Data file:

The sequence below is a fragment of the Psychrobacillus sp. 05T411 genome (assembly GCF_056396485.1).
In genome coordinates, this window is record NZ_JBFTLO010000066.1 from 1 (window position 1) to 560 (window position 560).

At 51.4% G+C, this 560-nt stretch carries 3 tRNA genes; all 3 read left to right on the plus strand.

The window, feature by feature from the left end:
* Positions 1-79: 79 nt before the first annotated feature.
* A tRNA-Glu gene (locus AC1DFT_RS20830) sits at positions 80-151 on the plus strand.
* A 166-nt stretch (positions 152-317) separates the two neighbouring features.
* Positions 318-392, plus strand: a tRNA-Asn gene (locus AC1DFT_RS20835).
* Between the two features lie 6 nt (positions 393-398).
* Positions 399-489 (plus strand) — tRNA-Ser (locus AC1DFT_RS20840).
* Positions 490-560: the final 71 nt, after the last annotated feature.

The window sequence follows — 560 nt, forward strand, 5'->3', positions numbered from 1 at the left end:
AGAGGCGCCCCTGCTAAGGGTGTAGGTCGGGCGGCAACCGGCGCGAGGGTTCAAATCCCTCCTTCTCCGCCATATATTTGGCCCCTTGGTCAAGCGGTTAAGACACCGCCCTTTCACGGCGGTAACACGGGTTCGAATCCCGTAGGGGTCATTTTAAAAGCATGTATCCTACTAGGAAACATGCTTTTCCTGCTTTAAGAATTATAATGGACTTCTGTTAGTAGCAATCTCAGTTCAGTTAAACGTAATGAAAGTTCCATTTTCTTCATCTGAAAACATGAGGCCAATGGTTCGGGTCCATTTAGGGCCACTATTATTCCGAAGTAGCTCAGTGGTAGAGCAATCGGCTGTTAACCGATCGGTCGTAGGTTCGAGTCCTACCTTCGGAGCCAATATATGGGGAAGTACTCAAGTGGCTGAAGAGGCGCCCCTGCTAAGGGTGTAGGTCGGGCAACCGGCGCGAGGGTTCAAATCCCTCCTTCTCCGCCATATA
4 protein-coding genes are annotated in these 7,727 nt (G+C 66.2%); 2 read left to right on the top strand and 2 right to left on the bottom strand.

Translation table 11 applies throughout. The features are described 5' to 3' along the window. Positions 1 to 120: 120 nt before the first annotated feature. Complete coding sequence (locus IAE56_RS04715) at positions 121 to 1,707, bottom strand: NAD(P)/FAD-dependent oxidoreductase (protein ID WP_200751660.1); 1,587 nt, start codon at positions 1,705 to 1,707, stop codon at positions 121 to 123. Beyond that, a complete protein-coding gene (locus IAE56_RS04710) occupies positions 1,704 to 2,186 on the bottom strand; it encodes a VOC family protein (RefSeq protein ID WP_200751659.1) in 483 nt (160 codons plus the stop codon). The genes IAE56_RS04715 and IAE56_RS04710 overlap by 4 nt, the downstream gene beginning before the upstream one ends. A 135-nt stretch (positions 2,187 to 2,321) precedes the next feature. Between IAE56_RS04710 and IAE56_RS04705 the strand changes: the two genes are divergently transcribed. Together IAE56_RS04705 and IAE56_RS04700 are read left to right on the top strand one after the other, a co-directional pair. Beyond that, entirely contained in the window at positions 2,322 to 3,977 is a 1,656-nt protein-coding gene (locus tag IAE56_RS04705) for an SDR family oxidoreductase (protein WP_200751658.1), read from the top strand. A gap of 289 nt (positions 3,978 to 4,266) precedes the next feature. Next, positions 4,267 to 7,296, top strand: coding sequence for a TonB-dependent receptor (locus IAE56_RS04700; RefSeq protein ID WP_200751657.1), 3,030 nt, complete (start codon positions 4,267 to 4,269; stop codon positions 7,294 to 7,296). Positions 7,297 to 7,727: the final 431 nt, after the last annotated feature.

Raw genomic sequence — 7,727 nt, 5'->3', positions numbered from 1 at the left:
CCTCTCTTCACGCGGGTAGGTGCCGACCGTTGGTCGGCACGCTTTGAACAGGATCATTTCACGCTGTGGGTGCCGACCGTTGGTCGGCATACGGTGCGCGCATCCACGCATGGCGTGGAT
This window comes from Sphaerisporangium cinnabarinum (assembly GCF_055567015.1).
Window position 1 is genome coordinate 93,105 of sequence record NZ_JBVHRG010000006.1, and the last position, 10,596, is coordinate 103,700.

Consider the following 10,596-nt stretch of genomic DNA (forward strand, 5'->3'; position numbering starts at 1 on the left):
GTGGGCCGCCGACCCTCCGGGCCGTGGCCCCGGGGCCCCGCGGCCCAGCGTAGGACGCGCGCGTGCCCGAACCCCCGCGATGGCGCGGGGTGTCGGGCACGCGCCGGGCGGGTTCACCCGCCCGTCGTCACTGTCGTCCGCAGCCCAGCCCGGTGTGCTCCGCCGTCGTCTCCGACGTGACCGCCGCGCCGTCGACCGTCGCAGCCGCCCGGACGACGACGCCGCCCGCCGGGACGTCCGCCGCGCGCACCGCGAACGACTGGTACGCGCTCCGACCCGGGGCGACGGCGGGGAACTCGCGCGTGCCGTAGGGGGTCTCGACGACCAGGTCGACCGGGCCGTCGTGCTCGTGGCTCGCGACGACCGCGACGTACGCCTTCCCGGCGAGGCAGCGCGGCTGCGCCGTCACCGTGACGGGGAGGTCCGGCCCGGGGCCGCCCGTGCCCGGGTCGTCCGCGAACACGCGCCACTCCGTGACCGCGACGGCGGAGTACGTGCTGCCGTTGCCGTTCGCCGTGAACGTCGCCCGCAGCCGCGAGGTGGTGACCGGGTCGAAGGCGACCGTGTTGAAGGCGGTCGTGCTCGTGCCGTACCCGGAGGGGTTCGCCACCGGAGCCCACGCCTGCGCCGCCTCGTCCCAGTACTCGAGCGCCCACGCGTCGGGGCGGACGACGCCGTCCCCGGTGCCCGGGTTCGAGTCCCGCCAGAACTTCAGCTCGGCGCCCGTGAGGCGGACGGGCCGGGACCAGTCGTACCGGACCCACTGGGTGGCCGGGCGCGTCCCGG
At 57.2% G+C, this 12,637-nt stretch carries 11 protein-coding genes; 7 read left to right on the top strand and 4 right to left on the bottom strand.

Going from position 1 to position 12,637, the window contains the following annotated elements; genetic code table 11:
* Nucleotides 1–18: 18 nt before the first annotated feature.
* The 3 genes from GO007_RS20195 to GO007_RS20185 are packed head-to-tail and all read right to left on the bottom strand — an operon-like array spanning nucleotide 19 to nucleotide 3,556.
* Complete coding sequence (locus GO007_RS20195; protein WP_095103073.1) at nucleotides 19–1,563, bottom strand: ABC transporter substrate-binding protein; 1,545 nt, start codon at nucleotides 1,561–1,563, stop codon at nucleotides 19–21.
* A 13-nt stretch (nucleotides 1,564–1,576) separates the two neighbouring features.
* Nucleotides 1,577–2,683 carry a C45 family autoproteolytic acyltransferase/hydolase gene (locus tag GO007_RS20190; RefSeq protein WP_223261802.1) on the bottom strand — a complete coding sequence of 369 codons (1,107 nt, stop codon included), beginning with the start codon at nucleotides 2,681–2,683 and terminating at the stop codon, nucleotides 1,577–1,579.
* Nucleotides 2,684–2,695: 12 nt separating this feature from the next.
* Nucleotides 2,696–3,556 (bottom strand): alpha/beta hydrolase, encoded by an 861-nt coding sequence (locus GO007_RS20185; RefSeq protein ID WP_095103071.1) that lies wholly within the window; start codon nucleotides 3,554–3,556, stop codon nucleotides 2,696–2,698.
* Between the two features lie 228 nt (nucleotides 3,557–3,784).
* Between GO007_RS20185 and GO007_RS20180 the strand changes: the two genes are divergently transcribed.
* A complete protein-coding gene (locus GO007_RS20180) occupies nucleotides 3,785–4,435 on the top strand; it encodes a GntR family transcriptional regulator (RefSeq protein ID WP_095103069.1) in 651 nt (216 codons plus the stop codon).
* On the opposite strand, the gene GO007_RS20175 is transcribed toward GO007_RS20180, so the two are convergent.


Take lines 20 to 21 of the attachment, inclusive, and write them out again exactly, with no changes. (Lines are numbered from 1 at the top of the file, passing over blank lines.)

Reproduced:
Consider the following 10,596-nt stretch of genomic DNA (forward strand, 5'->3'; position numbering starts at 1 on the left):
GTGGGCCGCCGACCCTCCGGGCCGTGGCCCCGGGGCCCCGCGGCCCAGCGTAGGACGCGCGCGTGCCCGAACCCCCGCGATGGCGCGGGGTGTCGGGCACGCGCCGGGCGGGTTCACCCGCCCGTCGTCACTGTCGTCCGCAGCCCAGCCCGGTGTGCTCCGCCGTCGTCTCCGACGTGACCGCCGCGCCGTCGACCGTCGCAGCCGCCCGGACGACGACGCCGCCCGCCGGGACGTCCGCCGCGCGCACCGCGAACGACTGGTACGCGCTCCGACCCGGGGCGACGGCGGGGAACTCGCGCGTGCCGTAGGGGGTCTCGACGACCAGGTCGACCGGGCCGTCGTGCTCGTGGCTCGCGACGACCGCGACGTACGCCTTCCCGGCGAGGCAGCGCGGCTGCGCCGTCACCGTGACGGGGAGGTCCGGCCCGGGGCCGCCCGTGCCCGGGTCGTCCGCGAACACGCGCCACTCCGTGACCGCGACGGCGGAGTACGTGCTGCCGTTGCCGTTCGCCGTGAACGTCGCCCGCAGCCGCGAGGTGGTGACCGGGTCGAAGGCGACCGTGTTGAAGGCGGTCGTGCTCGTGCCGTACCCGGAGGGGTTCGCCACCGGAGCCCACGCCTGCGCCGCCTCGTCCCAGTACTCGAGCGCCCACGCGTCGGGGCGGACGACGCCGTCCCCGGTGCCCGGGTTCGAGTCCCGCCAGAACTTCAGCTCGGCGCCCGTGAGGCGGACGGGCCGGGACCAGTCGTACCGGACCCACTGGGTGGCCGGGCGCGTCCCGG